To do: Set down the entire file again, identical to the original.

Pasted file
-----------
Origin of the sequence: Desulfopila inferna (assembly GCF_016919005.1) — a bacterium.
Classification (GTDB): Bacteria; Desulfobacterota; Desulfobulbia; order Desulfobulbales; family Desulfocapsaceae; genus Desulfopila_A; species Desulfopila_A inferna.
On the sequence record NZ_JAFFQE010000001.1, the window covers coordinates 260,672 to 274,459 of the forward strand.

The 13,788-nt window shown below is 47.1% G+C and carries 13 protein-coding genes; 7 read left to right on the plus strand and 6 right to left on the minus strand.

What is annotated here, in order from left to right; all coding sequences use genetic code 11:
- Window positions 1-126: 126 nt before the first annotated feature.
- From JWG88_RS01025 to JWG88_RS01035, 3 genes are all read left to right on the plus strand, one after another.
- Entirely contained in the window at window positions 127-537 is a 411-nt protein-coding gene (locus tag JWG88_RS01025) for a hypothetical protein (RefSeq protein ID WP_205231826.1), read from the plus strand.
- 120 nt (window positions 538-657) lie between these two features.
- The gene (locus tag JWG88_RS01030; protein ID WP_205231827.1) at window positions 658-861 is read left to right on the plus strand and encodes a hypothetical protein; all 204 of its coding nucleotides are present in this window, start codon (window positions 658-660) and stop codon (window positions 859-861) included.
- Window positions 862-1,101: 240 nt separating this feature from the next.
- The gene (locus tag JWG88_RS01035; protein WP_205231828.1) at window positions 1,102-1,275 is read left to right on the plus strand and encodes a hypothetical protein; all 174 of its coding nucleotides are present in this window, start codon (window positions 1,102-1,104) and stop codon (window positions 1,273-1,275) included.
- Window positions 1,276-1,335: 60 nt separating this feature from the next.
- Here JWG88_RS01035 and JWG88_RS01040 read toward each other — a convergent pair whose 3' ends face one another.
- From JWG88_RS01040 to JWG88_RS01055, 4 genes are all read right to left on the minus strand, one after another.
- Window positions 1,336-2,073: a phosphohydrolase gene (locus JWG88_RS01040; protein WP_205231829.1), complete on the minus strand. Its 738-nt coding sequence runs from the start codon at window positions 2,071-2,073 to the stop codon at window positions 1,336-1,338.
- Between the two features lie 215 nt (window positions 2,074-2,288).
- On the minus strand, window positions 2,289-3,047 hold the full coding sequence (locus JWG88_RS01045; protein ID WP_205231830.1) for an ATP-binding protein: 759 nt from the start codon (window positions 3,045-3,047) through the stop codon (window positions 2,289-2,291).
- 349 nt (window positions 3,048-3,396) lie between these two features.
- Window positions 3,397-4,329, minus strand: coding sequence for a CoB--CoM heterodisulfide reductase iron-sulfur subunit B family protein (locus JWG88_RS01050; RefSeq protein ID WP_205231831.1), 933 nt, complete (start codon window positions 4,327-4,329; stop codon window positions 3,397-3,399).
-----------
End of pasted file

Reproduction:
Origin of the sequence: Desulfopila inferna (assembly GCF_016919005.1) — a bacterium.
Classification (GTDB): Bacteria; Desulfobacterota; Desulfobulbia; order Desulfobulbales; family Desulfocapsaceae; genus Desulfopila_A; species Desulfopila_A inferna.
On the sequence record NZ_JAFFQE010000001.1, the window covers coordinates 260,672 to 274,459 of the forward strand.

The 13,788-nt window shown below is 47.1% G+C and carries 13 protein-coding genes; 7 read left to right on the plus strand and 6 right to left on the minus strand.

What is annotated here, in order from left to right; all coding sequences use genetic code 11:
- Window positions 1-126: 126 nt before the first annotated feature.
- From JWG88_RS01025 to JWG88_RS01035, 3 genes are all read left to right on the plus strand, one after another.
- Entirely contained in the window at window positions 127-537 is a 411-nt protein-coding gene (locus tag JWG88_RS01025) for a hypothetical protein (RefSeq protein ID WP_205231826.1), read from the plus strand.
- 120 nt (window positions 538-657) lie between these two features.
- The gene (locus tag JWG88_RS01030; protein ID WP_205231827.1) at window positions 658-861 is read left to right on the plus strand and encodes a hypothetical protein; all 204 of its coding nucleotides are present in this window, start codon (window positions 658-660) and stop codon (window positions 859-861) included.
- Window positions 862-1,101: 240 nt separating this feature from the next.
- The gene (locus tag JWG88_RS01035; protein WP_205231828.1) at window positions 1,102-1,275 is read left to right on the plus strand and encodes a hypothetical protein; all 174 of its coding nucleotides are present in this window, start codon (window positions 1,102-1,104) and stop codon (window positions 1,273-1,275) included.
- Window positions 1,276-1,335: 60 nt separating this feature from the next.
- Here JWG88_RS01035 and JWG88_RS01040 read toward each other — a convergent pair whose 3' ends face one another.
- From JWG88_RS01040 to JWG88_RS01055, 4 genes are all read right to left on the minus strand, one after another.
- Window positions 1,336-2,073: a phosphohydrolase gene (locus JWG88_RS01040; protein WP_205231829.1), complete on the minus strand. Its 738-nt coding sequence runs from the start codon at window positions 2,071-2,073 to the stop codon at window positions 1,336-1,338.
- Between the two features lie 215 nt (window positions 2,074-2,288).
- On the minus strand, window positions 2,289-3,047 hold the full coding sequence (locus JWG88_RS01045; protein ID WP_205231830.1) for an ATP-binding protein: 759 nt from the start codon (window positions 3,045-3,047) through the stop codon (window positions 2,289-2,291).
- 349 nt (window positions 3,048-3,396) lie between these two features.
- Window positions 3,397-4,329, minus strand: coding sequence for a CoB--CoM heterodisulfide reductase iron-sulfur subunit B family protein (locus JWG88_RS01050; RefSeq protein ID WP_205231831.1), 933 nt, complete (start codon window positions 4,327-4,329; stop codon window positions 3,397-3,399).